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How can a parameter's default value reference another parameter? If it cannot, how to work around that?

case class A(val x:Int, val y:Int = x*2)

Error (reasonably enough):

scala> case class B(val x:Int, val y:Int = x*2)
<console>:7: error: not found: value x
   case class B(val x:Int, val y:Int = x*2)
                                       ^
share|improve this question
up vote 8 down vote accepted

This requires that you use multiple parameter lists:

case class A(x: Int)(y: Int = x*2)

Default values can only refer to parameters in preceding lists.

Be careful however with case classes, because their equality only takes into the account the first parameter list, therefore:

A(1)() == A(1)(3)  // --> true!!
share|improve this answer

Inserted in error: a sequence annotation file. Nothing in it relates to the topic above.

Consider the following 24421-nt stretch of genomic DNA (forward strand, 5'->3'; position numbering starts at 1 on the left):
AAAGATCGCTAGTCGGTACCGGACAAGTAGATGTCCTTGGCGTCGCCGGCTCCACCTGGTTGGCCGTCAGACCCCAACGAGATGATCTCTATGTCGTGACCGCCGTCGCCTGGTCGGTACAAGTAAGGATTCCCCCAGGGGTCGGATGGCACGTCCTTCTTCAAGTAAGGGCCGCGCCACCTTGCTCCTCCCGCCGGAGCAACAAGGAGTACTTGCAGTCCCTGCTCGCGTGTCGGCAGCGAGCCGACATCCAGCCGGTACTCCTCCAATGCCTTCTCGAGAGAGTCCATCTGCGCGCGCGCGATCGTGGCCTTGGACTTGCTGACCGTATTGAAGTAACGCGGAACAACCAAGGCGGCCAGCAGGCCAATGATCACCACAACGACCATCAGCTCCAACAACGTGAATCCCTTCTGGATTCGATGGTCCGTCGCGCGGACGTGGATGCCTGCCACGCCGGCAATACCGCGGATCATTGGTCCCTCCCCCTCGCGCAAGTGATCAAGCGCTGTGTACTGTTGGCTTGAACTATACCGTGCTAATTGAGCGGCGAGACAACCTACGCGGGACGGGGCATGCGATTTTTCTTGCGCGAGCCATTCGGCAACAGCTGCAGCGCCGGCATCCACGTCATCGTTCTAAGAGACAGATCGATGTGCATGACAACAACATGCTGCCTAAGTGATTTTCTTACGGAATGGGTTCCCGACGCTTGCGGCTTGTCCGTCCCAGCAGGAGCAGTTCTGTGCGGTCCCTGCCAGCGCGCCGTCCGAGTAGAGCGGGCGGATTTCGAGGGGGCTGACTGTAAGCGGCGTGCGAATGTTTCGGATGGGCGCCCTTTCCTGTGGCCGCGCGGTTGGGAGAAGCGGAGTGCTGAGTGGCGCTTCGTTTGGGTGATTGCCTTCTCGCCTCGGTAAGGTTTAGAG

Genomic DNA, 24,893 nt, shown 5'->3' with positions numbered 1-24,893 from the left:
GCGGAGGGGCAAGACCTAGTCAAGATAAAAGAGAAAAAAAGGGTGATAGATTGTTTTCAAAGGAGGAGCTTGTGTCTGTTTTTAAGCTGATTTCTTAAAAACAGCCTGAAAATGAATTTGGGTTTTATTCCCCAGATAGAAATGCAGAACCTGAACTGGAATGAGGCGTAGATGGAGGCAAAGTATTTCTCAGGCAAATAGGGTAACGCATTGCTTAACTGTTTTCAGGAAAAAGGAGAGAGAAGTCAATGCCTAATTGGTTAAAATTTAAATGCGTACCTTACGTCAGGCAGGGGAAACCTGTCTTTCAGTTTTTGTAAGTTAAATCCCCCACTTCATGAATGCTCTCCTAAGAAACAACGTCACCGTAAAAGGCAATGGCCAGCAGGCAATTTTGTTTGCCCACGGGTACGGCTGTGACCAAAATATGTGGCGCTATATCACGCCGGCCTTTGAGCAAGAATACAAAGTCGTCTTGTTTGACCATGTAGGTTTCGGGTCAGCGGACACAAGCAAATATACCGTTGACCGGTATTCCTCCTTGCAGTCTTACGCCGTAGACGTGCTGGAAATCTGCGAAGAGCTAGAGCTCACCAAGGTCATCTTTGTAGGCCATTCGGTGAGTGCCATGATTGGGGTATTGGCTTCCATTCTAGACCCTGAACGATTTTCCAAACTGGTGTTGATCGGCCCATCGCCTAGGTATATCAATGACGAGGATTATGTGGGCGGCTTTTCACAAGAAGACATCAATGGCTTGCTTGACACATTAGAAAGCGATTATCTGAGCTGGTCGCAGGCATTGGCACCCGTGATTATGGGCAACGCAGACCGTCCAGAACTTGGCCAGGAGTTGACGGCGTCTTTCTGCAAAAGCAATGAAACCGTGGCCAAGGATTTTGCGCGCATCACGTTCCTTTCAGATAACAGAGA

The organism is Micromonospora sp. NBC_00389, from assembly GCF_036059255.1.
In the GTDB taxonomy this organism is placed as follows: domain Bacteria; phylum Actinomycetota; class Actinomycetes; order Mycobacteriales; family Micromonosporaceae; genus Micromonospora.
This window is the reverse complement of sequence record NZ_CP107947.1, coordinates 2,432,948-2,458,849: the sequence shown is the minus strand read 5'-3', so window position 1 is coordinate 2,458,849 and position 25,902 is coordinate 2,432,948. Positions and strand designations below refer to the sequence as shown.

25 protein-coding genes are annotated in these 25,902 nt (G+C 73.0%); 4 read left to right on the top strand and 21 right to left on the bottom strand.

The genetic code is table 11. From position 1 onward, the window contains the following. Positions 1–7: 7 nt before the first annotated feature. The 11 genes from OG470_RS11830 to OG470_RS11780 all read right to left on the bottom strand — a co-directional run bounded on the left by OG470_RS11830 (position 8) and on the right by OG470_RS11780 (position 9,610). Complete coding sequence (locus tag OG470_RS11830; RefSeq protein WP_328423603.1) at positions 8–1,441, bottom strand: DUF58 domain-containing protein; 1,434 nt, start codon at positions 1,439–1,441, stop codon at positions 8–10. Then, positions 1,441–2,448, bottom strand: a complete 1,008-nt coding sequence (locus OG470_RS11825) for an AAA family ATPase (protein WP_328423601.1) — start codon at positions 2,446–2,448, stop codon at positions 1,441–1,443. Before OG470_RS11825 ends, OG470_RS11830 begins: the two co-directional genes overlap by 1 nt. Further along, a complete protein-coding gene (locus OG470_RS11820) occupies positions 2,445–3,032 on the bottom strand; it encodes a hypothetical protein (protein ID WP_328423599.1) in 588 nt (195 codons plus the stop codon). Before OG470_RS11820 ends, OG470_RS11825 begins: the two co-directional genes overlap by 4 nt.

Nice answer. That's quite a gotcha when using case classes, and it's still not fixed as of 2.11.6. – Brent Foust Jun 2 '15 at 18:12
    
Actually, I consider it a useful feature to be able define parameters that do not participate in equality and hash. – 0__ Jun 3 '15 at 10:12

Since you asked for the work-around, if it's not obvious how to preserve caseness:

scala> :pa
// Entering paste mode (ctrl-D to finish)

case class Foo(x: Int, y: Int)
object Foo {
  def apply(x: Int): Foo  = apply(x, 2*x)
}

// Exiting paste mode, now interpreting.

defined class Foo
defined object Foo

scala> Foo(5,6)
res45: Foo = Foo(5,6)

scala> Foo(5)
res46: Foo = Foo(5,10)
share|improve this answer
    
I find this method more useful, but I'm giving 0__'s answer the acceptance, because it seems to be more popular. – Dominykas Mostauskis Jul 29 '15 at 10:40
    
Actually, the green check is supposed to mean what solved your problem, however you define that. But I would guess you solved your problem a couple of years ago. – som-snytt Jul 29 '15 at 15:24
    
Yeah, in retrospect, I don't know why I switched the green checks. – Dominykas Mostauskis Jul 29 '15 at 18:18

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